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The Cubs' Jose Quintana debut plan: Let him take control

From ESPN - July 16, 2017

BALTIMORE -- It's Jose Quintana day for the Chicago Cubs as they debut their prized July trade piece in Sunday's series finale against the Orioles.

Happy he did not have to change home addresses -- just uniforms -- the former White Sox pitcher simply wants to fit in. His new team, however, needs him to eat up some innings as the Cubs' starting rotation currently ranks 12th in innings pitched in the National League.

"I can plug him in with the rest of our guys. [He] really could be exactly what we are looking for in the second half," manager Joe Maddon said this weekend.

You better believe he could. Quintana is one of six pitchers to throw at least 200 innings over the past four seasons, and despite a slow start, his 104 ⅓ first-half innings have him on pace to do it again. With the Cubs coming off wins Friday and Saturday, Quintana could pitch them to a rare road series sweep to provide the ultimate boost after a shoddy first half.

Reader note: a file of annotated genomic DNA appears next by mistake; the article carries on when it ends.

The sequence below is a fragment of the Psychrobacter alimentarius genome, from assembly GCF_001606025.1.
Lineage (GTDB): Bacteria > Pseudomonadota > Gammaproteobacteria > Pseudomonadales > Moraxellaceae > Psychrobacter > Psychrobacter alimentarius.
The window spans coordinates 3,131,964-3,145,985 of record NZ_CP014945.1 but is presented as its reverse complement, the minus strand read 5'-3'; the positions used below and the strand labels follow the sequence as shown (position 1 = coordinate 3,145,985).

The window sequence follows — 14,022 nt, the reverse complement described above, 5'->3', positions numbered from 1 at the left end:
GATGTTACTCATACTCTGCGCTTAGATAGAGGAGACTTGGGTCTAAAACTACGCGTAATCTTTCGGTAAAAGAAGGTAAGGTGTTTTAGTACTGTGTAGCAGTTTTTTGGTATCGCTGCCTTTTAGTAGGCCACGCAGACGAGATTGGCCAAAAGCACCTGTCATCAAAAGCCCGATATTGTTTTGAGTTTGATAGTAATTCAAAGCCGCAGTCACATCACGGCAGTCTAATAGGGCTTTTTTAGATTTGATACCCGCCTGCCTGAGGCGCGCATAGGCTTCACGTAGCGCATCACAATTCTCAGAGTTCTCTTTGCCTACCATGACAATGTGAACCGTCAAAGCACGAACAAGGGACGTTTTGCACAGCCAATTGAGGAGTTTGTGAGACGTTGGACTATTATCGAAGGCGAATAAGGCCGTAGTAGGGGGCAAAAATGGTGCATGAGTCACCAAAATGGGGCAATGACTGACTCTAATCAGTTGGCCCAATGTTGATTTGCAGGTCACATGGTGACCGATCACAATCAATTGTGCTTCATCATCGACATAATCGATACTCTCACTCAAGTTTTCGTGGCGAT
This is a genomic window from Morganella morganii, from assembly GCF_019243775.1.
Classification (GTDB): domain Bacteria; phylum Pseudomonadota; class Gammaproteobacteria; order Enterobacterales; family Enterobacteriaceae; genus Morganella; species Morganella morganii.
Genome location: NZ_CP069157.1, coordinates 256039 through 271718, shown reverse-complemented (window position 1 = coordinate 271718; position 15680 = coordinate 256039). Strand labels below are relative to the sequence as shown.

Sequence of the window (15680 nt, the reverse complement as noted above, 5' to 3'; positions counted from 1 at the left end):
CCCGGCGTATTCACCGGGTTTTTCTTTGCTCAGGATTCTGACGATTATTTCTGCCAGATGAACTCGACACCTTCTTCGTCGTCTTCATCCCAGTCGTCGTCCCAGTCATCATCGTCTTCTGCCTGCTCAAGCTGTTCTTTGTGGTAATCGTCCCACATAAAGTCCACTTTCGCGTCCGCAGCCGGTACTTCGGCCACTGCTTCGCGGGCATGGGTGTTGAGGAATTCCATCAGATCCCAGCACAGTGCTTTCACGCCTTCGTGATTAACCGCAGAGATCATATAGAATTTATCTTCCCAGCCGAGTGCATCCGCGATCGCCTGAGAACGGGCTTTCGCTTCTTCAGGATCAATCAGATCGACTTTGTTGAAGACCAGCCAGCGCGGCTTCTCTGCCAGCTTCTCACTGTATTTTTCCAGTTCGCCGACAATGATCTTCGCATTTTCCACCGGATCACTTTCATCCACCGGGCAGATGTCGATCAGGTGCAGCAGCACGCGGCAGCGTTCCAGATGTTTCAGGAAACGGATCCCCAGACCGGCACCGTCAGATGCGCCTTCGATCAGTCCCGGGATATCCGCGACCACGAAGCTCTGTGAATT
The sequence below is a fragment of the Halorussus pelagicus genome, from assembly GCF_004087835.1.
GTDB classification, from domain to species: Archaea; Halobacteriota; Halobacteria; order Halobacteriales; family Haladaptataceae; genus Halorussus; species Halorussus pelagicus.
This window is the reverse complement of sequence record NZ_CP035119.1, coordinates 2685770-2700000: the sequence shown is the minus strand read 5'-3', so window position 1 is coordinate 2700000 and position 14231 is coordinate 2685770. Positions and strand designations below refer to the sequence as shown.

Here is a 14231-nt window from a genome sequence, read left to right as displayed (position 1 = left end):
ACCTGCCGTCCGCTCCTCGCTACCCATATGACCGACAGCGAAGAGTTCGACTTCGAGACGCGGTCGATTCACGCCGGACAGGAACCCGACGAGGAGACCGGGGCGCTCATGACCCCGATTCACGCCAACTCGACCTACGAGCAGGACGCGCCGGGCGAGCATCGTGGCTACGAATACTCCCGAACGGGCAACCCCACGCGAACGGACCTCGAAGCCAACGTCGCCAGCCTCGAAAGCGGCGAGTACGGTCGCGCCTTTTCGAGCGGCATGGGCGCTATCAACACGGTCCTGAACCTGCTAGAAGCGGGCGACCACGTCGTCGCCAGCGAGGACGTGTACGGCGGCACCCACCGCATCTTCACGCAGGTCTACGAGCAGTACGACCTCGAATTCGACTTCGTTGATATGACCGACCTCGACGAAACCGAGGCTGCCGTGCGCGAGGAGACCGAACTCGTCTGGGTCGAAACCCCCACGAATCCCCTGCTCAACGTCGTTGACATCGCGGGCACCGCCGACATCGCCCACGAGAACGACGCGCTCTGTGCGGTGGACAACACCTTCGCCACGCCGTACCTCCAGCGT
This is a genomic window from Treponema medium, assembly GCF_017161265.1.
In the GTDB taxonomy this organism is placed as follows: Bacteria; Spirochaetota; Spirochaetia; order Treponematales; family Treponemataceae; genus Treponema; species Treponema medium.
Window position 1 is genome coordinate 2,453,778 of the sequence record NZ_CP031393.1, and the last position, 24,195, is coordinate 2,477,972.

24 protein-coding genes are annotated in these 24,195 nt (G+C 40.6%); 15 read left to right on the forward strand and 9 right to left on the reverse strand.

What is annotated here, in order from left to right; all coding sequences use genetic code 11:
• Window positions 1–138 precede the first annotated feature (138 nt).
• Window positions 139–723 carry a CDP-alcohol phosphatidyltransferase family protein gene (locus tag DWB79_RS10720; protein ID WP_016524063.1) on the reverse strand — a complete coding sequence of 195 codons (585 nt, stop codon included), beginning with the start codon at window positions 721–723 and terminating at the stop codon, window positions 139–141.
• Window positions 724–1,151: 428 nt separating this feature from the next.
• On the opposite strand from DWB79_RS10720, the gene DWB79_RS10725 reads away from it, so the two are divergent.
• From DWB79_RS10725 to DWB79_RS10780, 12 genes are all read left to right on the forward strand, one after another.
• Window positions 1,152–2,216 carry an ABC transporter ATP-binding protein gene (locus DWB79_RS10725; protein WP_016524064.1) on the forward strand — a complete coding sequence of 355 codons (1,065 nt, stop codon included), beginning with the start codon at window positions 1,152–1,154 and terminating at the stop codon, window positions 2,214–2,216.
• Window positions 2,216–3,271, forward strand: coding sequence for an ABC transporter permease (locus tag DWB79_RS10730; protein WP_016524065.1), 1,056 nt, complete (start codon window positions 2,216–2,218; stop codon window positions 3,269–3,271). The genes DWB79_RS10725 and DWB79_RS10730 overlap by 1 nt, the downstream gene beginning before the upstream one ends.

So what's the plan when he takes the mound for the first time for the Cubs with a young catcher behind the plate? Let Quintana take control.

"For the first outing or two you want to get [catcher] Willson [Contreras] acclimated to what [Quintana] is comfortable doing and maybe what he's not," catching coach Mike Borzello said Saturday. "Not steering him down the wrong path just based on a scouting report. You want to stay with what his strengths are and then incorporate information that we have. It does not hurt he's playing a team he knows."

Quintana is 1-4 with a 4.29 ERA in six career starts against the Orioles, but he's not concerned about numbers. He wants to show his new teammates that the Cubs' brass made the right move.

"I am so happy for this trade," Quintana said. "I really want to help this team."

It's always tough to judge a guy in his first start for a new team, but considering the ease of the transition, Quintana might not need an adjustment period. His manager was asked to put on his scout's hat to assess what the Cubs are getting.

"He's an aggressive pitcher," Maddon said. "Eventually he got better with the off-speed stuff. I saw an assertive pitcher that went after hitters."

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